Dodge County has been spared the worst of the virus
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Both because residents have followed strict quarantine protocols and because of its rural nature, Dodge County has seen few cases of COVID 19 cases since the virus invaded Minnesota.

As of June 12, there were 58 positive cases in the county and Public Health Director Amy Caron explained that approximately 46 of those people are now out of the hospital or out of isolation in their homes.

That leaves only about 10 people in quarantine right now. None of them are hospitalized.

The county has had no deaths from the virus.

“The patients have ranged in age from under one year old to those in their 80’s. The majority of the cases are in their 30’s, 40’s, and 50’s; our working adults,” said Caron.

Those statistical age ranges are true for the state, also, she said.

“We have had a couple of cases in long-term care facilities - both residents and staff members - but the facilities did a wonderful job of containing the spread within the facilities,” she said.

“Our facilities are taking the right steps to protect their residents and staff. Steele County is also doing well in that area,” she noted.

Statewide, about 80 percent of the 1,200 deaths have been in long-term care facilities.

Staff members at the Public Health department have many roles during an emergency such as this.

“Early on, we did outreach at long-term care facilities and at the larger area businesses to make sure they had the resources they needed and to explain how to protect their employees if they did have a positive case.”

Staff members have been providing essential services to individuals that need them.

“For example,” she explained, “if someone is in isolation and has no one else to help them, we will bring food and medication to them. We want to make sure those in isolation stay in isolation. We want them to stay out of grocery stores and convenience stores.”

Now, staff members have been trained in ‘case and trace.’ That is the case investigation and contact tracing for people who have been exposed to the virus.

“It’s a process where we trace the interactions of every person that tests positive. This was previously done by the state Department of Health personnel but now it is done locally and that allows for investigations that are more timely and efficient,” she explained.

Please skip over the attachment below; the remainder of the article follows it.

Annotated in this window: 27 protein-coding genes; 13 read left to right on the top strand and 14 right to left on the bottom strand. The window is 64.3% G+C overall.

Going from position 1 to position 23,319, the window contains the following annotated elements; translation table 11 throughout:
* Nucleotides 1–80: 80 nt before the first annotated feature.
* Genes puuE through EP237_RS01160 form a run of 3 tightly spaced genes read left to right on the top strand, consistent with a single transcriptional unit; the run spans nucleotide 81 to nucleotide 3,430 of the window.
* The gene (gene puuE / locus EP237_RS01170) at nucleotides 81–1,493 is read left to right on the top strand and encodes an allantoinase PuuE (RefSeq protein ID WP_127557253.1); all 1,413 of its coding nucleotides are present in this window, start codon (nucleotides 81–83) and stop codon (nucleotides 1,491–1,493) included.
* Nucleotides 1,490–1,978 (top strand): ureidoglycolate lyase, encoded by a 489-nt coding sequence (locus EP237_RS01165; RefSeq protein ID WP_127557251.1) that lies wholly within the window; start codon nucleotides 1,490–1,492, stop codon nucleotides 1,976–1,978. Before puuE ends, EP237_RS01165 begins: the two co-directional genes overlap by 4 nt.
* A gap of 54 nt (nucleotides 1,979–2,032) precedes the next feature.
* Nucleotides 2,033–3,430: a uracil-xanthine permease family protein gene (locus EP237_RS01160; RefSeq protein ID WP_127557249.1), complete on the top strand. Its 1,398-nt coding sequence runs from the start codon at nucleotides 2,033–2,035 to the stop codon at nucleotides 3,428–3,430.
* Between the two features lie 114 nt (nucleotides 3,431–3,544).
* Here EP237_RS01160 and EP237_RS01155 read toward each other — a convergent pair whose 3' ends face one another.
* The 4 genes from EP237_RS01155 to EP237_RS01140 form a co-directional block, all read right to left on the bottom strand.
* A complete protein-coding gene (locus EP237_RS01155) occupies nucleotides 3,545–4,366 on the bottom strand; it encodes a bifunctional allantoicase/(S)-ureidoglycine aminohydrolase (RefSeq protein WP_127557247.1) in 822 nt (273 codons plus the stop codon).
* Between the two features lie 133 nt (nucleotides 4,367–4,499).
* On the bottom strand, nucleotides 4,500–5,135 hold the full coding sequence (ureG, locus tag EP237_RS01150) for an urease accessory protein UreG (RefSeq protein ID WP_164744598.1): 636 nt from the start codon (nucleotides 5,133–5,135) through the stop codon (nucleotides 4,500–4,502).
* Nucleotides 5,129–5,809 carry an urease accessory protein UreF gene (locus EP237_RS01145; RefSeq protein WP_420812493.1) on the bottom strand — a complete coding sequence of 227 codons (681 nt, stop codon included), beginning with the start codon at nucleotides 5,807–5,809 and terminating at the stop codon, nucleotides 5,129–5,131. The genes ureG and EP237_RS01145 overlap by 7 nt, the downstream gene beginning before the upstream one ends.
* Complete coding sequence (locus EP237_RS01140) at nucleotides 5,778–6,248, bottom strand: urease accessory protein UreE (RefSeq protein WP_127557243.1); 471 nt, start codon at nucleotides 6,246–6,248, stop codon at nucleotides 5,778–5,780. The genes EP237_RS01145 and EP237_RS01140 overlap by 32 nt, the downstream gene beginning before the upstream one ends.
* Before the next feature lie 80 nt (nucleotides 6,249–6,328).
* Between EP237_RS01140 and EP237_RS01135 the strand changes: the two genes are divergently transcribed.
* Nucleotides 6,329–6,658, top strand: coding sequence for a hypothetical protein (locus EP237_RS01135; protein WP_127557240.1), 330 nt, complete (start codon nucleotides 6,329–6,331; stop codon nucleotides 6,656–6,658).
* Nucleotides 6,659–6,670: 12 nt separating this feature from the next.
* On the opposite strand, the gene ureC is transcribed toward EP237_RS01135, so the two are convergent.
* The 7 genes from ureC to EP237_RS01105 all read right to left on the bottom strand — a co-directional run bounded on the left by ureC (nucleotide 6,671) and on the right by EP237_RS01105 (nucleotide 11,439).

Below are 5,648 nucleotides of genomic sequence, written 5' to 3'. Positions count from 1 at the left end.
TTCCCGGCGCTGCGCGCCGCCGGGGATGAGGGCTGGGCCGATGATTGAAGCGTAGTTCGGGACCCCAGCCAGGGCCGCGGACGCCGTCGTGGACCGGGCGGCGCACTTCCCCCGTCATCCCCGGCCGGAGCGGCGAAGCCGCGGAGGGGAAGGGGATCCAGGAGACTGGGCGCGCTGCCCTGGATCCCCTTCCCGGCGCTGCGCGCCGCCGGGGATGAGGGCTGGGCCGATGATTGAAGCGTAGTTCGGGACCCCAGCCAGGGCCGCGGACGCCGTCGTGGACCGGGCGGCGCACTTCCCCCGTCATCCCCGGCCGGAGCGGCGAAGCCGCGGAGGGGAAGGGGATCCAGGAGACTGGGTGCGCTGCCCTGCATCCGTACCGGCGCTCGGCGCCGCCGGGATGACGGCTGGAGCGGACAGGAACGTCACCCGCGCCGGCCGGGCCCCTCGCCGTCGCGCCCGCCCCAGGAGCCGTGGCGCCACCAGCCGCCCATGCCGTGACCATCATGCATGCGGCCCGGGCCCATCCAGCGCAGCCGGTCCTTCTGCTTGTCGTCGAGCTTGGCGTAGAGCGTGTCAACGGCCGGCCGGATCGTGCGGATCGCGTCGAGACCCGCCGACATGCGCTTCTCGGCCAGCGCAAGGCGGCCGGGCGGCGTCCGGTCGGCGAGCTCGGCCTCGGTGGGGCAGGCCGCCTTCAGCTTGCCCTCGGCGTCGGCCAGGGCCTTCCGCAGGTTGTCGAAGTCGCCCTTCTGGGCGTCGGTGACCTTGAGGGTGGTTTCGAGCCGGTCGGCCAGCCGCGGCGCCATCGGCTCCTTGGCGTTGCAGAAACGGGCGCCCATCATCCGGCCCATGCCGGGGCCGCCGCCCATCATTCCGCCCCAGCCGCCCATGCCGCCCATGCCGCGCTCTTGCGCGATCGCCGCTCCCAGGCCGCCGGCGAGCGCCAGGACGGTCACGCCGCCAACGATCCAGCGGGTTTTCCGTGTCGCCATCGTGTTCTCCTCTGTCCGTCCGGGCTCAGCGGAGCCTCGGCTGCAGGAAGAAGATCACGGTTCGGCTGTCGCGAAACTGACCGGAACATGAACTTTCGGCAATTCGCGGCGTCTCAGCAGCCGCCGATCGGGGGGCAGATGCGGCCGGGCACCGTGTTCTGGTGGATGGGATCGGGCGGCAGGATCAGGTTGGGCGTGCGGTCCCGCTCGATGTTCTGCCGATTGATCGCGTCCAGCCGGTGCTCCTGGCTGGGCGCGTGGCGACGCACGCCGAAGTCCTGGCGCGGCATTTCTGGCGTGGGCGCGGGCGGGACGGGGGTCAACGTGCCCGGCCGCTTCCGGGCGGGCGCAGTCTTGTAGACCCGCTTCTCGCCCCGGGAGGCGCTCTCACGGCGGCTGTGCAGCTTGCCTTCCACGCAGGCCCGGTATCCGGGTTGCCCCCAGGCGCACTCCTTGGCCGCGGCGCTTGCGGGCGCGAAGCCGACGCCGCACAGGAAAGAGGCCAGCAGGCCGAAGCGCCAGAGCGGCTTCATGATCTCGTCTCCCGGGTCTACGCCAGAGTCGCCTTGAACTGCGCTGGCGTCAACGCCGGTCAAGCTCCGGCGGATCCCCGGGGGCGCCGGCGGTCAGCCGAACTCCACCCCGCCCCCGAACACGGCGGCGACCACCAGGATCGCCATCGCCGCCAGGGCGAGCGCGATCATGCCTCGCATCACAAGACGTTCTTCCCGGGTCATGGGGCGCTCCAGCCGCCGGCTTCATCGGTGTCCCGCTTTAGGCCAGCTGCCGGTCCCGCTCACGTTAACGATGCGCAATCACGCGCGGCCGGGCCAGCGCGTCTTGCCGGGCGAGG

“Therefore, if we had a hot spot or cluster, we could get on top of it faster. And, some residents probably prefer to hear from a local person rather than the state.”

And Public Health’s regular services are still being offered, “…but we just do them in a different way. We visit with people via telephone or video or by appointment only so we keep our department and the people we serve safe. Our staff continues to telework as much as possible.”

Early on, she explained, “We opened our emergency operations center in conjunction with the Emergency Management Department and we had to open it virtually. It was quite a challenge to figure out how to adapt our emergency plans to fit this type of crisis instead of something like a tornado.”

“We are still in contact on a daily basis with Emergency Management to be sure we are all up to date with the latest information and if supplies or equipment are needed in any areas.”

Public Health staff members also monitor that clinics and hospitals have what they need to perform all their functions and that health care providers have the personal care equipment that they need. Donations of N95 masks, surgical masks, and monetary donations are still greatly appreciated.

Caron noted, “As far as I know our area hospitals are in a Green Status; that is they have an average patient load and our ICU beds are not overwhelmed right now. The ‘Stay at Home’ order that was put into effect was to maintain that very status so our health care facilities weren’t overrun.”

She continued, “As we move through the crisis, we are focusing on making sure people get tested that need to be tested. For example, if you participated in any of the protests precipitated by the death of George Floyd in Minneapolis or clean ups of the aftermath of the riots in recent weeks, you should be tested. It was a difficult time to maintain social distancing,” she explained.

Testing is available through Mayo Clinic testing sites in Rochester and in Owatonna.

As far as the future, public health will be heavily involved when a vaccine for COVID 19 becomes available.

For more information, the Public Health pages on the Dodge County website have updated information on Covid 19 cases in the county and other helpful material.